Kyanite can be cut into faceted gems when it has translucency, or shaped into cabochons with either translucency or opaqueness. Faceting kyanite stones is difficult not only because of the stone's makeup, but also because translucent kyanite specimens that are large enough to cut down are very rare - they are much more common in very small sizes, 2 carats at most. Michael Schramm, a kyanite importer, estimated only about 1-2% "of all kyanite rough is suitable for faceting."
While translucent, faceted kyanite stones the color of sapphires are few and far between, there is plenty of mid-grade kyanite to go around, often found at gem shows in beads and cabochons in a denim to sky-blue color. Often, in kyanite cabs, you can see the dark blue patches glide along the needle-inclusions of the stone. Because kyanite is so directional, almost like a plank of wood, due to its long, almost fiber-like crystalline makeup, kyanite beads are more often found in flattened and long oval shapes.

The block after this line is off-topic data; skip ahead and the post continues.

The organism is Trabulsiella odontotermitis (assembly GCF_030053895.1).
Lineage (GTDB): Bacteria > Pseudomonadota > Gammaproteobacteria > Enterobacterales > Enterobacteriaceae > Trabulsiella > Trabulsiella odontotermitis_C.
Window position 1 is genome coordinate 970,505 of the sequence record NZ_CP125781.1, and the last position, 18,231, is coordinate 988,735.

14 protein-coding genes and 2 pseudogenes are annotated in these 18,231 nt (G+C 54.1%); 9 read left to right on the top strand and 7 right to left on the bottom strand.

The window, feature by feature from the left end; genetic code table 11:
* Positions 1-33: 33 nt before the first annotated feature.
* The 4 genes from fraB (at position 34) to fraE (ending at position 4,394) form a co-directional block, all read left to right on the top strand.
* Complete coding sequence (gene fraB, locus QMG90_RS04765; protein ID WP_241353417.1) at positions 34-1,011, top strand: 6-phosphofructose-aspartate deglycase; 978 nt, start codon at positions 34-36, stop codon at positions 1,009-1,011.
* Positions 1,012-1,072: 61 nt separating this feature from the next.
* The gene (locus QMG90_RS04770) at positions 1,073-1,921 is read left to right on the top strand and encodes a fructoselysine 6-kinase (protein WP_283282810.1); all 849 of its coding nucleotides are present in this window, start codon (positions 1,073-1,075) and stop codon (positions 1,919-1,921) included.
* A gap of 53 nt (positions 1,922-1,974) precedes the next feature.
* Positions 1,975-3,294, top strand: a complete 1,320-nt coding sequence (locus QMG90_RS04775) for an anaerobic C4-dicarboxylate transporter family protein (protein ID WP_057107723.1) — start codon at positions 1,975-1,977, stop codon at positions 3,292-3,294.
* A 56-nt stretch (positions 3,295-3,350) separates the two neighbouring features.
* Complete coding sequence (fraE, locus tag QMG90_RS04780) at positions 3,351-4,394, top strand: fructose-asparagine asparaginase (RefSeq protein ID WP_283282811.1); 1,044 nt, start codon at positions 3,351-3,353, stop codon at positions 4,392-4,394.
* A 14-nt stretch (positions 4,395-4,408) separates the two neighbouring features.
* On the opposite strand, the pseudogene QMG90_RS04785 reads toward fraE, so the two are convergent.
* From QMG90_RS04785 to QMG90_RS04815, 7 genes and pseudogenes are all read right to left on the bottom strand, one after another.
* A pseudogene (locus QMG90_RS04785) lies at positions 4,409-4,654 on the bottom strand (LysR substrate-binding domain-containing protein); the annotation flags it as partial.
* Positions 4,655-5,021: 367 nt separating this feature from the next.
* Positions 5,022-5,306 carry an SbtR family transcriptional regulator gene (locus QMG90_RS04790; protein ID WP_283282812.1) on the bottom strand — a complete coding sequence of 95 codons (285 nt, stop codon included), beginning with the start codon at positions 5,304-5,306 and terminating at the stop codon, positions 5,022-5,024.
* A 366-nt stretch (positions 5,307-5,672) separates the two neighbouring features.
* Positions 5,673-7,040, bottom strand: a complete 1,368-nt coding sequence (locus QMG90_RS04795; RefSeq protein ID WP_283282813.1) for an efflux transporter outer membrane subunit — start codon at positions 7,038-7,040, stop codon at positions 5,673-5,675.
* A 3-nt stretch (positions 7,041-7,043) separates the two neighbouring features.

The best kyanite presently comes from Nepal and Tibet. Other sources of gem-quality kyanite include Brazil, Kenya, the United States, and Russia. Lesser-quality kyanite, which is fairly abundant across the globe, is often used in ceramics, spark plugs, electronics, and abrasives.
Terri McMahon wrapped this occluded quartz crystal in sterling silver and copper wire, and accented the piece with 3 kyanite needle beads.